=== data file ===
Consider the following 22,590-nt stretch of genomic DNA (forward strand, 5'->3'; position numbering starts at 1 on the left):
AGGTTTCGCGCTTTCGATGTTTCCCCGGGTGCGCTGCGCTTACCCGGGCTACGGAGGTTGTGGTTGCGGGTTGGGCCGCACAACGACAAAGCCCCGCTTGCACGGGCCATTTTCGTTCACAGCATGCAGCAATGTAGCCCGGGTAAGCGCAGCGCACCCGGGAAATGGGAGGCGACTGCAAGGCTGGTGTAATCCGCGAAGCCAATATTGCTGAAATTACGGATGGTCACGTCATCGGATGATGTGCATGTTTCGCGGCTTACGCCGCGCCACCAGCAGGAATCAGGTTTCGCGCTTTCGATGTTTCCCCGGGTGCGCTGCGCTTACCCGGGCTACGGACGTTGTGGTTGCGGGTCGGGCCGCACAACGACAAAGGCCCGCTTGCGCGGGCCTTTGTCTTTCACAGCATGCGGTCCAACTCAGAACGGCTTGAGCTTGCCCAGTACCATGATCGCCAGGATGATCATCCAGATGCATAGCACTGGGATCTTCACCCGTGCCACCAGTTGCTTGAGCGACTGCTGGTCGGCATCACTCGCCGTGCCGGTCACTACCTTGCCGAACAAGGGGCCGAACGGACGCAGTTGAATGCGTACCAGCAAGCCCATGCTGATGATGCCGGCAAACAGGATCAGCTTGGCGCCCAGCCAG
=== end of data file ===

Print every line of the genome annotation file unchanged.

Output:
Consider the following 22,590-nt stretch of genomic DNA (forward strand, 5'->3'; position numbering starts at 1 on the left):
AGGTTTCGCGCTTTCGATGTTTCCCCGGGTGCGCTGCGCTTACCCGGGCTACGGAGGTTGTGGTTGCGGGTTGGGCCGCACAACGACAAAGCCCCGCTTGCACGGGCCATTTTCGTTCACAGCATGCAGCAATGTAGCCCGGGTAAGCGCAGCGCACCCGGGAAATGGGAGGCGACTGCAAGGCTGGTGTAATCCGCGAAGCCAATATTGCTGAAATTACGGATGGTCACGTCATCGGATGATGTGCATGTTTCGCGGCTTACGCCGCGCCACCAGCAGGAATCAGGTTTCGCGCTTTCGATGTTTCCCCGGGTGCGCTGCGCTTACCCGGGCTACGGACGTTGTGGTTGCGGGTCGGGCCGCACAACGACAAAGGCCCGCTTGCGCGGGCCTTTGTCTTTCACAGCATGCGGTCCAACTCAGAACGGCTTGAGCTTGCCCAGTACCATGATCGCCAGGATGATCATCCAGATGCATAGCACTGGGATCTTCACCCGTGCCACCAGTTGCTTGAGCGACTGCTGGTCGGCATCACTCGCCGTGCCGGTCACTACCTTGCCGAACAAGGGGCCGAACGGACGCAGTTGAATGCGTACCAGCAAGCCCATGCTGATGATGCCGGCAAACAGGATCAGCTTGGCGCCCAGCCAG